Europe’s Radical Right and the 2008 Crisis – a Preview

One of my New Year’s Resolutions is to write more, so I’ve decided to pick some low-hanging fruit to get 2018 and this new website out of the blocks.

This is a preview for a post I am writing on research that I did a few years ago on radical right parties and the 2008 financial crisis. Since I’ve put a hold on trying to publish it in an academic journal, I’ve decided to post the analysis here instead.

The project analyzes the effect of macroeconomic conditions on radical right party election performance in the wake of the 2008 financial crisis. I noticed that there did not appear to be an obvious connection between the severity of the crisis to radical right electoral success, which casts doubt on the common perception that these parties thrive when the economy heads south. For example, countries like Ireland, Spain and Portugal were among the countries hit hardest by the crisis and yet no radical right parties succeeded in those countries during the crisis period.

The two maps below show this (lack of a) pattern in pretty stark terms. The first map displays the change in radical right vote share between the pre- and post-crisis elections. The dark red shading shows regions where radical right parties suffered large reversals in the wake of the 2008 crisis while the dark blue shows the largest improvements.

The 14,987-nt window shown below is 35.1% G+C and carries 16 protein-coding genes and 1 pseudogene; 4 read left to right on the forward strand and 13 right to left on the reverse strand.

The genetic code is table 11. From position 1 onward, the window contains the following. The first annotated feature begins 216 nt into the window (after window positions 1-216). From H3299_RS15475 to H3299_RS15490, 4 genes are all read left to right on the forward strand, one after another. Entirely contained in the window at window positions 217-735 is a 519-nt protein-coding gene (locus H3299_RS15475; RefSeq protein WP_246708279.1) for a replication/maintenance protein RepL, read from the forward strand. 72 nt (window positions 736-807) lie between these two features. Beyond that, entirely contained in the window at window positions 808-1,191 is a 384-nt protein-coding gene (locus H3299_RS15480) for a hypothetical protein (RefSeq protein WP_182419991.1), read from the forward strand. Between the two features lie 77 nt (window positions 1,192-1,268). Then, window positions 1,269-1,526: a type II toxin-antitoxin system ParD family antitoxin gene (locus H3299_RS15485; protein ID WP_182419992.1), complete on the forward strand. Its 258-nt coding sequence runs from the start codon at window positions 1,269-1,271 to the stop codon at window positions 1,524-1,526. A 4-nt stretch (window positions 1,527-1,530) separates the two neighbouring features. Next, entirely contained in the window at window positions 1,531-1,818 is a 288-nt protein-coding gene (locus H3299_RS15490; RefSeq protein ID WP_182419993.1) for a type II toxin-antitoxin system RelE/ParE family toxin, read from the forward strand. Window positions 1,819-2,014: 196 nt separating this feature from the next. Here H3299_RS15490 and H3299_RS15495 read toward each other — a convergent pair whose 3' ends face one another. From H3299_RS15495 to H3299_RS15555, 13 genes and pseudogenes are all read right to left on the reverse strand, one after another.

The second map shows the unemployment rate in the year prior to the various elections in the 20 countries analyzed. Brown indicates low unemployment and the dark teal shows the highest unemployment.

 

As it turns out, there is no real support across a wide body of research for the commonly-held notion that economic hardship alone results in radical right party success at the polls. My research, which I’ll expand upon in later posts, shows that this was the case at a regional level across Europe in the wake of the 2008 crisis. In a nutshell,  I show that economic factors like unemployment only boosted these parties’ vote shares where the parties’ featured strong national and local party organizations.

Note: I originally posted this on my pre-existing website.

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